Governor Chafee’s moment on the beach comes at a fascinating time for US climate politics.

A hostile Congress has limited President Barack Obama’s room for manoeuvre, but there are clear signals he intends to address global warming as one of his legacy issues.

His climate action plan, announced in Autumn 2013, and subsequent proposals through the Environmental Protection Agency (EPA) to close polluting power plants have both been met with considerable resistance in Washington and beyond.

Last month Republican John Boehner, who leads the US lower chamber, described the cuts as “nuts”, referring to it as a “national energy tax” and promising to oppose it.

This week the EPA is facing intense scrutiny, with hearings in Atlanta, Denver, Pittsburgh and Washington DC offering supporters and critics the chance to make their views public.

Handy admits the Rhode Island template of a law covering mitigation and adaptation isn’t likely to work in all US states, acknowledging Obama’s plans have clearly “struck a nerve” with his Republican opponents across the country.

Few state chambers are so ‘blue’, nor do many have federal Senators like Sheldon Whitehouse, who in March led an overnight ‘talkathon’ on Capitol Hill to draw attention to global climate impacts.

But Handy says his experience can offer a useful guide to others keen to develop their own laws – even if he’s yet to receive a call from his peers in other parts of the country.

He hopes the tiny state of Rhode Island, which only has two representatives in the House, can open another front in the fight against the fossil fuel-funded climate sceptic community, led by the Koch brothers.

“What I hope the work in Rhode Island does is keep on raising that profile more and more, and make the Koch brothers have to fight more fights,” he says.

“Maybe if they have to spend more time in Rhode Island they’ll do less trying to upend politics in North Carolina.”


Currently 28 US states have plans to address climate change, and nine have carbon pollution restrictions.

Last month Hawaii passed a law to protect it against rising sea levels and dying coral reefs. This week Washington State produced plans to set up and emissions trading scheme.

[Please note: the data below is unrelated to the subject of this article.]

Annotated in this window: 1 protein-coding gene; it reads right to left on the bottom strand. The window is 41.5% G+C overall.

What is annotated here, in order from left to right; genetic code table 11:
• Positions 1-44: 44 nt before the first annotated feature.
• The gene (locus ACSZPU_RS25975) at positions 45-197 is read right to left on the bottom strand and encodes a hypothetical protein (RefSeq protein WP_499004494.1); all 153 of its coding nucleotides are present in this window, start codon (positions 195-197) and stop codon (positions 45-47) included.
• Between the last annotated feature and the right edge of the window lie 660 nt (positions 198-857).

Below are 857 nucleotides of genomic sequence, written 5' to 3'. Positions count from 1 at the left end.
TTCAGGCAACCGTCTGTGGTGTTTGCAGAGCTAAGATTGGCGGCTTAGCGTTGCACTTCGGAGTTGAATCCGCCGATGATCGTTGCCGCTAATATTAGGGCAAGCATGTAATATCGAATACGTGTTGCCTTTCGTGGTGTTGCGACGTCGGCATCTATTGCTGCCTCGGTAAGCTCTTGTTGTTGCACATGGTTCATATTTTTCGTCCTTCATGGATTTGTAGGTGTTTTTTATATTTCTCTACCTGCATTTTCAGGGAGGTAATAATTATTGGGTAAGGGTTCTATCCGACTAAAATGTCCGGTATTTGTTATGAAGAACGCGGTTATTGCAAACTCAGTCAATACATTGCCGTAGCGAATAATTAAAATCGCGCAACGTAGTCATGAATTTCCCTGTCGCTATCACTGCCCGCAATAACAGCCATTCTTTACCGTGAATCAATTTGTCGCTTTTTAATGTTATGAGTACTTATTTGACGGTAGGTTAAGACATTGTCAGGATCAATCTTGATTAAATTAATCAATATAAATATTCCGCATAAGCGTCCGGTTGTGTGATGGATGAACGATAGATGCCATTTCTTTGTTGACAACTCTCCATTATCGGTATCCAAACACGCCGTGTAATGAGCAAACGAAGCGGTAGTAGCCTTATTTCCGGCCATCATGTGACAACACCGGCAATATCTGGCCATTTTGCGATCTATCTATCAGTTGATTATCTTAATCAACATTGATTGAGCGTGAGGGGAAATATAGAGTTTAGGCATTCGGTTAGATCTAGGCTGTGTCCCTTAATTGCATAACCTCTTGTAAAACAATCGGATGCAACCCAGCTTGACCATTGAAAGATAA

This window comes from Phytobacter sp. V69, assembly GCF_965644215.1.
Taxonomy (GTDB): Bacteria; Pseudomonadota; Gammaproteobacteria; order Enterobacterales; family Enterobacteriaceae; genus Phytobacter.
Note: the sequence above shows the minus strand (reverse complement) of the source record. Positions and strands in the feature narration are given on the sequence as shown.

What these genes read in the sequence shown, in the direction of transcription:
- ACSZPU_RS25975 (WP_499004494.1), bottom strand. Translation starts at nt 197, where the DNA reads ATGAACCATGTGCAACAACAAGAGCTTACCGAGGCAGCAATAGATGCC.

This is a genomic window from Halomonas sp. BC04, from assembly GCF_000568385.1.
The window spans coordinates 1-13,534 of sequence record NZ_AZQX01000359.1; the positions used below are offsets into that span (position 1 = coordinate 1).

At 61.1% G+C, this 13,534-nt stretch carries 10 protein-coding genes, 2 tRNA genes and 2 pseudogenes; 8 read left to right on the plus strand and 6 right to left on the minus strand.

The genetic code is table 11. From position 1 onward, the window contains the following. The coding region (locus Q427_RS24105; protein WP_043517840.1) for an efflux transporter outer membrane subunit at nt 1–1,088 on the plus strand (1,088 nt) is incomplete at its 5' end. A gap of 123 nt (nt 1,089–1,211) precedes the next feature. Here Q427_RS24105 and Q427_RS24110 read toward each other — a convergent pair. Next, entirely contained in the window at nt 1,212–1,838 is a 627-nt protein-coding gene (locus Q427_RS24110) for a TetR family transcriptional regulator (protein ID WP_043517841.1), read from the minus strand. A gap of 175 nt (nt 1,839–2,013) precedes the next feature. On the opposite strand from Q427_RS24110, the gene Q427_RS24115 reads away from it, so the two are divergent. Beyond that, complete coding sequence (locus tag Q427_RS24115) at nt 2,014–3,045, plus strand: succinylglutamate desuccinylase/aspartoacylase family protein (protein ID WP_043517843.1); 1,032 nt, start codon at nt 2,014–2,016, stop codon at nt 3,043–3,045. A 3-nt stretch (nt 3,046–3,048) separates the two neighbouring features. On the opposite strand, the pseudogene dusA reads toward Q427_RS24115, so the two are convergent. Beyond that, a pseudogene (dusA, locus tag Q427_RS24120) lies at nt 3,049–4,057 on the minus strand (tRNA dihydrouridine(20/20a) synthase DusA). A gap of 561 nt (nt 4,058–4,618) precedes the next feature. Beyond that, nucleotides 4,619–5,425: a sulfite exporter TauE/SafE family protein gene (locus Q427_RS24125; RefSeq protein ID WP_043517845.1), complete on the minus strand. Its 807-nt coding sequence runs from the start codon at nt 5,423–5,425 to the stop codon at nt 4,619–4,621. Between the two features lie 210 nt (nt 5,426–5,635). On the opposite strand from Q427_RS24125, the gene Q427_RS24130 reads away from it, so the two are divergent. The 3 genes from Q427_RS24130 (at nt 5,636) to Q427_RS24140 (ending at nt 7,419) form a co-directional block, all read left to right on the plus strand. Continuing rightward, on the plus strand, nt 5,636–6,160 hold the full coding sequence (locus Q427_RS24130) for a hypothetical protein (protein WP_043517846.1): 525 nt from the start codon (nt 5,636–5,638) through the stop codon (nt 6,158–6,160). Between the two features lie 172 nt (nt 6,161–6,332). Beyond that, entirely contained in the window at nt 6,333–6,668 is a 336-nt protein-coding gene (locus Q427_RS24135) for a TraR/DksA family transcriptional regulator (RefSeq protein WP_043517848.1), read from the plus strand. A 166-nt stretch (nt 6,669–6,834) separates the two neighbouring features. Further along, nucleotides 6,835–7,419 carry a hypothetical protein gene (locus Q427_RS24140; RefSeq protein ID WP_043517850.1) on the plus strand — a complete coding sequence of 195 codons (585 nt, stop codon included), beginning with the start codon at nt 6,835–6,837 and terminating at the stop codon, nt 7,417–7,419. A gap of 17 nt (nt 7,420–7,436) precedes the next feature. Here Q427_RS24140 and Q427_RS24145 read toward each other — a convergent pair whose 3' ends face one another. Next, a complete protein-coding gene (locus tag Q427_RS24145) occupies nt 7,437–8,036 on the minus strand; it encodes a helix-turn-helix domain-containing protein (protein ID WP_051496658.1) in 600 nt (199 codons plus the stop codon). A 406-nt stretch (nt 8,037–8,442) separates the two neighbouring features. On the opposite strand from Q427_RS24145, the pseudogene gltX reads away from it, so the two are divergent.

As a result of the EPA’s power plant proposals, by 2015 all 50 states will be required to have various levels of plans to comply with stipulated carbon cuts.

Rhode Island will contribute its fair share, says Handy, pointing out the state’s emission levels are already small, with EIA data revealing it has lowest per capita total energy consumption in the US.

Together with the nine-state strong Regional Greenhouse Gas Initiative (RGGI) and California-led Western Climate Initiative it adds up to a growing list of regulations aimed at addressing global warming.

But as it stands, the US will likely struggle to increase its current UN pledge to cut carbon pollution 17% on 2005 levels by 2020.

Even the State Department thinks the 2020 goal will be tough, and to go higher will likely need more states to follow Rhode Island, and push through climate-specific legislation.

Battle for minds

Meanwhile the costs of inaction are becoming clearer. On Tuesday the White House warned that warming of 3C would increase global damages by 0.9% of global output.

It’s trying to keep climate policy as a local issue, selling it as a form of insurance, pointing to health benefits, as well as opportunities to enhance energy security.

These arguments make sense to environmentalists and climate campaigners, but to opponents they’re a smokescreen, and one that will be targeted at the upcoming midterm elections.

These are likely to reveal just how convinced the American public is over the costs and benefits of going low carbon, and possibly determine how much room Obama has to play with when he announces the USA’s next set of international carbon targets in 2015.

According to the Yale Project on Climate Change Communication, at the moment 67% of voters support moves to cap power plant emissions, while 62% believe the US should take unilateral steps to cut emissions.

But with a bitter PR campaign looming, and both sides claiming their policies will secure a better future for Americans, those numbers could change. And it’s likely to come down to local politics.

“The biggest existential threat to climate change action is [US] campaign finance,” says Handy, who is running for re-election this year.

“Mark my words – I think we’re going to see a lot of spending by outside groups at the congressional races and maybe into the senate and state representative races.

“Not in Rhode Island – but somewhere like Maine. You may see some weird stuff happening.”